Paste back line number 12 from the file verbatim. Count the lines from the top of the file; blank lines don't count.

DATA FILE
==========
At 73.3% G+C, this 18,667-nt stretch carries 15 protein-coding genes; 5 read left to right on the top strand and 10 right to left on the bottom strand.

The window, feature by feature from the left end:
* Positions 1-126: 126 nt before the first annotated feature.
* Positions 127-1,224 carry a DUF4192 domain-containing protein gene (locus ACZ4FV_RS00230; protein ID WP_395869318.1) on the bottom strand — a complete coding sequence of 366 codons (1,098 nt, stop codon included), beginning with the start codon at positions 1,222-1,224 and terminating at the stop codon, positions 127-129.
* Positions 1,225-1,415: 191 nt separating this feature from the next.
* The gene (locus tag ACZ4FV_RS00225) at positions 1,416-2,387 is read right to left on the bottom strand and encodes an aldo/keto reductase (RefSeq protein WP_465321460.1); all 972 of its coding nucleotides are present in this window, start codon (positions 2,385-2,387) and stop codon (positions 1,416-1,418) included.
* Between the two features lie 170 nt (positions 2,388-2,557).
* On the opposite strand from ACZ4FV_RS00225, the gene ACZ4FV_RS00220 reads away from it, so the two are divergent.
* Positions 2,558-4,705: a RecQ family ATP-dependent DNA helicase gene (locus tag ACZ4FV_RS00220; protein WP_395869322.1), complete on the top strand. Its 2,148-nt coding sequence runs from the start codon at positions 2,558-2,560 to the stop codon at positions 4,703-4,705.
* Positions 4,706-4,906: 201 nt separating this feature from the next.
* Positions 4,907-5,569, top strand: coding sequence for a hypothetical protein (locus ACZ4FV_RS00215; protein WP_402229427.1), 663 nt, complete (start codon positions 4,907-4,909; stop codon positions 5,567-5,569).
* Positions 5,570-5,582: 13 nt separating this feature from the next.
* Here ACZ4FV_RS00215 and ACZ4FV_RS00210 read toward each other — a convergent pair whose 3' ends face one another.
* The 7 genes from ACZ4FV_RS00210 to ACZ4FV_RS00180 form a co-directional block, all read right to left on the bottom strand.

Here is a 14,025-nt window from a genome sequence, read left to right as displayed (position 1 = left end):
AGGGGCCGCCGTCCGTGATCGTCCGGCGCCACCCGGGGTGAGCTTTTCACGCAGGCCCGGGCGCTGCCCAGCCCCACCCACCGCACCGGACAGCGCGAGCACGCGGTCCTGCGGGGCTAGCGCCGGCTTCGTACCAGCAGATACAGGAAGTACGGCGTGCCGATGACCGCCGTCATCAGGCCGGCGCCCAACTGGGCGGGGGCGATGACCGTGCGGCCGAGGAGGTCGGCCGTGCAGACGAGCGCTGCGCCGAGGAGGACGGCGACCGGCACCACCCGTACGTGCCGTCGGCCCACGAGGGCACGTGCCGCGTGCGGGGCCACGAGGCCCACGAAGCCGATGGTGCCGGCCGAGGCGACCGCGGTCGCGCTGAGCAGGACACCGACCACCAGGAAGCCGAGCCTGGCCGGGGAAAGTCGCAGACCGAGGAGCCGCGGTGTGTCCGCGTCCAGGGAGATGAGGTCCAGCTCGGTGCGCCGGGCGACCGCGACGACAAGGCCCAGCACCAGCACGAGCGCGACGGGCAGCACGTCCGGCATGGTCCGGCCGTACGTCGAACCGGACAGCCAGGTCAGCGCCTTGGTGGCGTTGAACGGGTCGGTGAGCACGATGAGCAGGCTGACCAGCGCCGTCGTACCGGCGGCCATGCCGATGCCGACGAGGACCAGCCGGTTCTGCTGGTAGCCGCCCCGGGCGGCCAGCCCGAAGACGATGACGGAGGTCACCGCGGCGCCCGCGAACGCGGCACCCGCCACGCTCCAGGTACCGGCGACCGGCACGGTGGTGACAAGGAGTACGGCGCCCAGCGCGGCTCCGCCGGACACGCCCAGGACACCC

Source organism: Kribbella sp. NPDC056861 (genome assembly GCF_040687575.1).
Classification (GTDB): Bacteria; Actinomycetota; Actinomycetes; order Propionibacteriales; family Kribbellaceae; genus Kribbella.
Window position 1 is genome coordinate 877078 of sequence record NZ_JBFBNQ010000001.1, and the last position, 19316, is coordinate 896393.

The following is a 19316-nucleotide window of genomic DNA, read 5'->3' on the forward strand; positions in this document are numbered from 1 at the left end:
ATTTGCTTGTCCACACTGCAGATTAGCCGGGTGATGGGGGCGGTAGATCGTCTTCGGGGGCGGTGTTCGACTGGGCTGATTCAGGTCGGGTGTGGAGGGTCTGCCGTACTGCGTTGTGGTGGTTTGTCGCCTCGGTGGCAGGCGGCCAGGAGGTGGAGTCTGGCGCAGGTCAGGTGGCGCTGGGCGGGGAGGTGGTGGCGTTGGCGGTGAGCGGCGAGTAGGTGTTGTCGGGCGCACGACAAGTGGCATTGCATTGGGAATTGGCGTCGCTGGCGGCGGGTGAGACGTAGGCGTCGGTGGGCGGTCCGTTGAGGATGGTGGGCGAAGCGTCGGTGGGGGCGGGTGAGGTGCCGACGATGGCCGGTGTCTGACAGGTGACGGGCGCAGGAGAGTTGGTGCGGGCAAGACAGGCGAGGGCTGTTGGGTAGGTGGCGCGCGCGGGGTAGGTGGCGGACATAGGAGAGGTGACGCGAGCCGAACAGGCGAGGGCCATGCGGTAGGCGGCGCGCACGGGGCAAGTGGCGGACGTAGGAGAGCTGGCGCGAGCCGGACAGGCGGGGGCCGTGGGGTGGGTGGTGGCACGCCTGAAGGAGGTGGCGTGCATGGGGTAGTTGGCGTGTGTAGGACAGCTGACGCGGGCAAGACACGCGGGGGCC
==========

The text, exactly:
* Positions 5,570-5,582: 13 nt separating this feature from the next.